I love Pete Wagstaff. He gave me my first break in the radio world and gave me my first Breakfast Show canvas to paint with. I was going through some old emails and I came across one of our old snoop sessions (he'd email you snoops instead of actually sitting down with you) - this was personally one of my favourites.
He has a way with words, does he not?
It wasn't until I started working for Orion Media in 2010 that I experienced a true radio snoop session and I have had them on a pretty much weekly basis ever since...and any radio persons worth their salt I know go through the same thing as I do.
Today, we're talking about Snoops...and not of the diggity-dizz-og type. I mean the radio type!
One thing that a programme controller can say to a radio presenter that will make the blood run cold: "We'll have a snoop tomorrow."
You know that you've gotta be on your absolute A-Game the next day. You've got to hit every post, sound as tight and as polished as you can because tomorrow your links will be placed under a microscope and cross-examined by the person that can very well make or break your radio career.
Few palms getting sweaty reading this?
The truth is, and all us fragile-egoed radio presenters know this deep down - a snoop session isn't a witch hunt. A snoop session is designed so that your programme controller can devote a solid hour or so of his or her time to helping you improve your already awesome work. It's designed so a fresh set of ears can say "You said it like that...but what if you said it like this..." and a good radio presenter will use these sessions to hone their craft, try out new ways of doing things and get even better than they are. A better show means more listeners, larger RAJAR graphs to admire and more money into the sales department.
But why do we, as jocks, get nervous when we get snooped? What have we got to hide? Surely if you know you are working at the absolute best of your abilities you have nothing to be worried about. I guess it's the equivalent of a teacher marking your work in front of you; you don't know what you don't know, and that worries us.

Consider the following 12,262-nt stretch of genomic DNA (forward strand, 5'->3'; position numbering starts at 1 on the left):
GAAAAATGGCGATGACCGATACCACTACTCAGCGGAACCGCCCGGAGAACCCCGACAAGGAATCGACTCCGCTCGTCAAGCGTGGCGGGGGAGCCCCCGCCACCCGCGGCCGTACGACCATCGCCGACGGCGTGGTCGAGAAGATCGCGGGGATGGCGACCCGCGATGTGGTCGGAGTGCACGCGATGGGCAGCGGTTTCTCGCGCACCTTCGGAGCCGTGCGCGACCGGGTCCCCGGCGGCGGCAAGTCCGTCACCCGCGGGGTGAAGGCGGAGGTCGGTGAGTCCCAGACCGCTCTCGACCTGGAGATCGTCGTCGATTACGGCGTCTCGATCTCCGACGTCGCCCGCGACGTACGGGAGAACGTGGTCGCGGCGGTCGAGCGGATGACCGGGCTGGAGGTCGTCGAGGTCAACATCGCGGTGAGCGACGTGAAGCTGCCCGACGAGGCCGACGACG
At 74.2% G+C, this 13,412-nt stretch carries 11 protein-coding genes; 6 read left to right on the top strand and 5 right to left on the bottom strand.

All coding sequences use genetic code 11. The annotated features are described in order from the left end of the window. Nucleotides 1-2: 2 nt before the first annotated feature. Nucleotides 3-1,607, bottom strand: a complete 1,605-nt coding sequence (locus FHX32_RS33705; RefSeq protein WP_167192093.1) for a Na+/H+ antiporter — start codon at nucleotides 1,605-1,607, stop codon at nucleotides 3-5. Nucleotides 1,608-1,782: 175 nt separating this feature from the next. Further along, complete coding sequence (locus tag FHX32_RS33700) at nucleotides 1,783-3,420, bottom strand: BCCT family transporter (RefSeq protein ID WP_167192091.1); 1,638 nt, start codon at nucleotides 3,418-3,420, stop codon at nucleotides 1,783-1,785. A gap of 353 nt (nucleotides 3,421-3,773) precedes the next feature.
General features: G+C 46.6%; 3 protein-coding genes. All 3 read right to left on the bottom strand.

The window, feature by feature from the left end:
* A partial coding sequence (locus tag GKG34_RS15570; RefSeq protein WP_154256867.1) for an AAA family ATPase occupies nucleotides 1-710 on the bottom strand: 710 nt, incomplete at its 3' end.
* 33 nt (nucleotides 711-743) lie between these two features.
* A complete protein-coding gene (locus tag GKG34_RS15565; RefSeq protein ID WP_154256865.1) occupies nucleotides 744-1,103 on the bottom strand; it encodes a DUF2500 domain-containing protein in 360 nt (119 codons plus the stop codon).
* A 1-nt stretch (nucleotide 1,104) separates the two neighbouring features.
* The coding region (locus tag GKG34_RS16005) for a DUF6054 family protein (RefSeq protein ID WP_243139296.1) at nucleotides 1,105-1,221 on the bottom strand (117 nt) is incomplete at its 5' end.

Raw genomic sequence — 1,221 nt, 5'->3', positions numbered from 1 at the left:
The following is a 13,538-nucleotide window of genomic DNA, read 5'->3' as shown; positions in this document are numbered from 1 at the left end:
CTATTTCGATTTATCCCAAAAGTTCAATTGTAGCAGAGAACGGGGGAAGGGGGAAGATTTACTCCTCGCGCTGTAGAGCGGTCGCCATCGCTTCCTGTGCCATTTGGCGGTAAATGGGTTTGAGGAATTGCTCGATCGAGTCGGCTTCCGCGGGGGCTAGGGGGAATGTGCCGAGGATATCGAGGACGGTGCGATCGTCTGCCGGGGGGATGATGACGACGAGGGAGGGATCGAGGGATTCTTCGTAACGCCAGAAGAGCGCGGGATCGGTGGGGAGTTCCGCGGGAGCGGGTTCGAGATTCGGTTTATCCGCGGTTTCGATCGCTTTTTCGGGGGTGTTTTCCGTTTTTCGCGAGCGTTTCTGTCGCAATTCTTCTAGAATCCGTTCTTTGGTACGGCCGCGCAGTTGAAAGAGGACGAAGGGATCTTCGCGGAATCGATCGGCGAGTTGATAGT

To make you feel better, if you're a jock with a snoop session coming up, I'd like to share some of my "Greatest Hits" from snoop sessions past. Most of which I agree with completely and have exorcised out of my repertoire. Some are...well, read on.
When I took over Breakfast on Signal107 my boss, and even his boss, devoted a lot of time to snooping me, to bring me along - and stop me shouting on air - as quickly as possible. Sometimes these sessions would be intense and I'd come out considering re-training as a milkman because I clearly wasn't getting this radio lark...but overall their work moulded me, and continues to mould me, into the presenter I am today. If it hadn't been for Dicky Dodd and Terry Underhill (also Chris Buckley from Signal1 and Johnny Collins from Juice FM who have also snooped me in the last twelve months) I would still be "The Shouty Man" who laughed like an idiot and talked far too much.
We all still get on too, despite all those snoop sessions...here's proof!
"You're too childish!"
Admittedly, talking with Lee Burton about playing the Sega Megadrive and remarking to Ruth, the newsreader, about watching Dextor's Laboratory all weekend, isn't really stuff the target demographic wanted to hear, nor would they react to. I had to refine what I spoke about so it was in keeping with the audience who listened. I'm not a family man, a homeowner, I don't have kids and I don't really like football and DIY, but I've learned how to create content that the target demo seems to enjoy - and that's been through consistent snoop sessions.
"You sound very end-of-the-pier"
This was from a Programme Controller I used to work for in 2011 who pigeon-holed me very quickly as, a bit cheesy. I was far too keen on getting punchlines in and not sounding "cool" that I stuck out like a sore thumb on a station that had a very particular sound throughout the day. I worked in this group for a year before I joined UTV...I was surprised I lasted that long.
"Tom Campbell is a Rinky-Dink Butlins Redcoat"
By far the GREATEST insult I've ever had from a programme controller. The same programme controller as above...although this was apparently said in a meeting after I'd left to join the competition. I say "apparently" as I have no proof, just what others have told me. Ho and indeed hum.
But do you know what the WORST sort of snoop session is? No snoop session at all.
When a Programme Controller stops coaching you it means one of two things; either THEY are going or YOU are going. So when you walk into your manager's office and they hit play on that clumsy link you did at ten to eight in which you got the station name wrong and crashed the vocals just remember...deep down they do it because they love you.
Even if it's just an email saying "shut up" - it still counts as love.